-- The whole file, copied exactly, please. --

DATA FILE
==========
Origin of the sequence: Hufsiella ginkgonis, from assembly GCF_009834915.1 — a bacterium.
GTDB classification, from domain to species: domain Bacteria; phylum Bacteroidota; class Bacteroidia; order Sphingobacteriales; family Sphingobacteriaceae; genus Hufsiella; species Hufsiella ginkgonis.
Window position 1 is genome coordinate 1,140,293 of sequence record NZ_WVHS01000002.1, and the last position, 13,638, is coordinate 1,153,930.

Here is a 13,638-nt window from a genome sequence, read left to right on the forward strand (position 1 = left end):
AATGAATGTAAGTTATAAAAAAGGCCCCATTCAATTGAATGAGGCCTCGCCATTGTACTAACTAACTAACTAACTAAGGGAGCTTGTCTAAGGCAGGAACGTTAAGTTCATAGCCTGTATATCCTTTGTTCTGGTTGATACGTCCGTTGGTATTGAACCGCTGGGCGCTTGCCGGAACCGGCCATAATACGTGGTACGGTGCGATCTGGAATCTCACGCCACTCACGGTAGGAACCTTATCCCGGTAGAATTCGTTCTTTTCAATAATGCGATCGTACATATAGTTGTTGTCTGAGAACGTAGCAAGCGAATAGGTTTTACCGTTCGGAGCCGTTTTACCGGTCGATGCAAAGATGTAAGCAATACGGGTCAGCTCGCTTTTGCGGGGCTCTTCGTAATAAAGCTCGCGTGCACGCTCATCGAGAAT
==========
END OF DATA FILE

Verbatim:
Origin of the sequence: Hufsiella ginkgonis, from assembly GCF_009834915.1 — a bacterium.
GTDB classification, from domain to species: domain Bacteria; phylum Bacteroidota; class Bacteroidia; order Sphingobacteriales; family Sphingobacteriaceae; genus Hufsiella; species Hufsiella ginkgonis.
Window position 1 is genome coordinate 1,140,293 of sequence record NZ_WVHS01000002.1, and the last position, 13,638, is coordinate 1,153,930.

Here is a 13,638-nt window from a genome sequence, read left to right on the forward strand (position 1 = left end):
AATGAATGTAAGTTATAAAAAAGGCCCCATTCAATTGAATGAGGCCTCGCCATTGTACTAACTAACTAACTAACTAAGGGAGCTTGTCTAAGGCAGGAACGTTAAGTTCATAGCCTGTATATCCTTTGTTCTGGTTGATACGTCCGTTGGTATTGAACCGCTGGGCGCTTGCCGGAACCGGCCATAATACGTGGTACGGTGCGATCTGGAATCTCACGCCACTCACGGTAGGAACCTTATCCCGGTAGAATTCGTTCTTTTCAATAATGCGATCGTACATATAGTTGTTGTCTGAGAACGTAGCAAGCGAATAGGTTTTACCGTTCGGAGCCGTTTTACCGGTCGATGCAAAGATGTAAGCAATACGGGTCAGCTCGCTTTTGCGGGGCTCTTCGTAATAAAGCTCGCGTGCACGCTCATCGAGAAT